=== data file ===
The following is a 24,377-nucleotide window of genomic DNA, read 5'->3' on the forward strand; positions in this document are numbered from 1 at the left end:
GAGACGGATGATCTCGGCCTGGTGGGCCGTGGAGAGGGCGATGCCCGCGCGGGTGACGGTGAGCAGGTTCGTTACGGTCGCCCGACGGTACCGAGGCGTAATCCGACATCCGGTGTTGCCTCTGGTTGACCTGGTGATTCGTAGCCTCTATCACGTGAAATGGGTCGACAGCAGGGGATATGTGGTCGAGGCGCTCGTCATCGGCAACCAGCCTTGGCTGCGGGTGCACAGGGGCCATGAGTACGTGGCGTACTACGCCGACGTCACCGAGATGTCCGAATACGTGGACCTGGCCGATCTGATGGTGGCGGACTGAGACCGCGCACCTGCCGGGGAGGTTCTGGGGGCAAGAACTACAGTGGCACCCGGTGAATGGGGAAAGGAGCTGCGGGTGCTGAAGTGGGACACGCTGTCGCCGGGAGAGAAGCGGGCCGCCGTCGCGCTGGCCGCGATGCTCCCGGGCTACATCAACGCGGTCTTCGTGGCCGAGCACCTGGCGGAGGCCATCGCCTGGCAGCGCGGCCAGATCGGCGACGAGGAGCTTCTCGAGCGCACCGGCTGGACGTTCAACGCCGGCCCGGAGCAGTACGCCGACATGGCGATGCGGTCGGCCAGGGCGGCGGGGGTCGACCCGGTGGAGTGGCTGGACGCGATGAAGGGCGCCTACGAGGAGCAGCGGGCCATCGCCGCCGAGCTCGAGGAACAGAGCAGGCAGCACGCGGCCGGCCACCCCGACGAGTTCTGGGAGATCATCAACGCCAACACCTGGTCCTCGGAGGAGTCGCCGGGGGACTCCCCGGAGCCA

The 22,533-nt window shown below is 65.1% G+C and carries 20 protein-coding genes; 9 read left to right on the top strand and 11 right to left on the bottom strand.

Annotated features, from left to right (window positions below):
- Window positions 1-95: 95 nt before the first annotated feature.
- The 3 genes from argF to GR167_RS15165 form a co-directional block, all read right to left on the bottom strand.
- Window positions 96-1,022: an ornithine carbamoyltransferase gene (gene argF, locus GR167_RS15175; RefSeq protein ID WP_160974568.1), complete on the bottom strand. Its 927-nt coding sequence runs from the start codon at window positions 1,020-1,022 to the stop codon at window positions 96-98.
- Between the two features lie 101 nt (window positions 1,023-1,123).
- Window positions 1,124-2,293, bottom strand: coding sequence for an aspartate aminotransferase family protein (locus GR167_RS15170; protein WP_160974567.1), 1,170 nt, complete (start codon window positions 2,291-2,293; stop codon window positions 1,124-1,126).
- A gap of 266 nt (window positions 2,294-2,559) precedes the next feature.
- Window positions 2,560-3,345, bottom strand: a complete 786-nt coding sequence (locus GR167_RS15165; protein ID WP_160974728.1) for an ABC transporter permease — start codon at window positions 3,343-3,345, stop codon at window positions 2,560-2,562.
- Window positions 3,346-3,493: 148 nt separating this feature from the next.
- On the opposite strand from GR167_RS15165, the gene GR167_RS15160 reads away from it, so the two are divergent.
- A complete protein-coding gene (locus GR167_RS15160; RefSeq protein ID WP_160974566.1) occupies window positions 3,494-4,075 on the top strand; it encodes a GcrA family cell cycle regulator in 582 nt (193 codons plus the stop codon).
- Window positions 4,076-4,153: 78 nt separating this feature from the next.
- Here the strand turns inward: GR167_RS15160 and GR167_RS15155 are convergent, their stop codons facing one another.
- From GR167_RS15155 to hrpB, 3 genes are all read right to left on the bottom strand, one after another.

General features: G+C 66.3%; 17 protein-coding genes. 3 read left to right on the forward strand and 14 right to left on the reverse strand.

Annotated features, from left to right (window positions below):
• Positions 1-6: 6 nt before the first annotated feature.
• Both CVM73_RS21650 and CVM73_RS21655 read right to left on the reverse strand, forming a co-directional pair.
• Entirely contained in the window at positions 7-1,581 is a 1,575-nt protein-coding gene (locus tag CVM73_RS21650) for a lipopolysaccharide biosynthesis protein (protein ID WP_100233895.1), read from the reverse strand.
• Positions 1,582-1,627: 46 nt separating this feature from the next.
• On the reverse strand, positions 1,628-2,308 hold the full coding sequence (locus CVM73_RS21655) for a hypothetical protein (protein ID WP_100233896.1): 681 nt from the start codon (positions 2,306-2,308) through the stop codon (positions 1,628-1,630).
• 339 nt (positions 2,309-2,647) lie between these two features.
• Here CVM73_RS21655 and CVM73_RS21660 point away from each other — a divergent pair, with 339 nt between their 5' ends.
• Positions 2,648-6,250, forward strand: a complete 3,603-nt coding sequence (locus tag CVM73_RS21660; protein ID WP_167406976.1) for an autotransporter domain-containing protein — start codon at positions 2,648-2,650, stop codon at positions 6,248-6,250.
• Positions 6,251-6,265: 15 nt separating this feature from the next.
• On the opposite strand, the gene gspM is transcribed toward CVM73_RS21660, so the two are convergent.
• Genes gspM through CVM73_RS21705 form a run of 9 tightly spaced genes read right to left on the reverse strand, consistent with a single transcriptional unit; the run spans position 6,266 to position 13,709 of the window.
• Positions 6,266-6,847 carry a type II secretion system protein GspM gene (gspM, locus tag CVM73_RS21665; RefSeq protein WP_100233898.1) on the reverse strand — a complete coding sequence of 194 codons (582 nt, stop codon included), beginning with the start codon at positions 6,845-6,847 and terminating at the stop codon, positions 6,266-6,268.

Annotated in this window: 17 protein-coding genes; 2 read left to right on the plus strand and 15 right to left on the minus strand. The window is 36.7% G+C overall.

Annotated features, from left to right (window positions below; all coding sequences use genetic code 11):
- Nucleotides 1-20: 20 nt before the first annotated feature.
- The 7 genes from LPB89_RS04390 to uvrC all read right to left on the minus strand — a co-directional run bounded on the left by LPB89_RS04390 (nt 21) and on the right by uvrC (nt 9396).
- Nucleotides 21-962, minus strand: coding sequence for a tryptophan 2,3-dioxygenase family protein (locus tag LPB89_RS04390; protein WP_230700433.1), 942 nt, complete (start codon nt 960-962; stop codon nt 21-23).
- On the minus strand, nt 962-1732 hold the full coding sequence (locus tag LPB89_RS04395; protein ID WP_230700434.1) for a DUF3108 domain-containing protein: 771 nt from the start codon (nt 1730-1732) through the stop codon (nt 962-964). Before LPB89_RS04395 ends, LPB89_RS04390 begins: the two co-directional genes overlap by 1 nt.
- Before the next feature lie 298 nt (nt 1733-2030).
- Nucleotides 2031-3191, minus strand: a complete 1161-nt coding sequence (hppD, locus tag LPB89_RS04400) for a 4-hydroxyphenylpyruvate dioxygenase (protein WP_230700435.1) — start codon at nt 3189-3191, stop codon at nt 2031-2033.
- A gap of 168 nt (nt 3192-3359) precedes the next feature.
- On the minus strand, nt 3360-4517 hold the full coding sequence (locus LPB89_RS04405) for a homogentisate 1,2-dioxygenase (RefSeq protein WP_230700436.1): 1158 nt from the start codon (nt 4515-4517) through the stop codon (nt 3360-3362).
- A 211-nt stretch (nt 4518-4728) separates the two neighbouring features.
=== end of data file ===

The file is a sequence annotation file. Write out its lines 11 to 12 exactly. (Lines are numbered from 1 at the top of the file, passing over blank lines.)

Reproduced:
- Window positions 2,560-3,345, bottom strand: a complete 786-nt coding sequence (locus GR167_RS15165; protein ID WP_160974728.1) for an ABC transporter permease — start codon at window positions 3,343-3,345, stop codon at window positions 2,560-2,562.
- Window positions 3,346-3,493: 148 nt separating this feature from the next.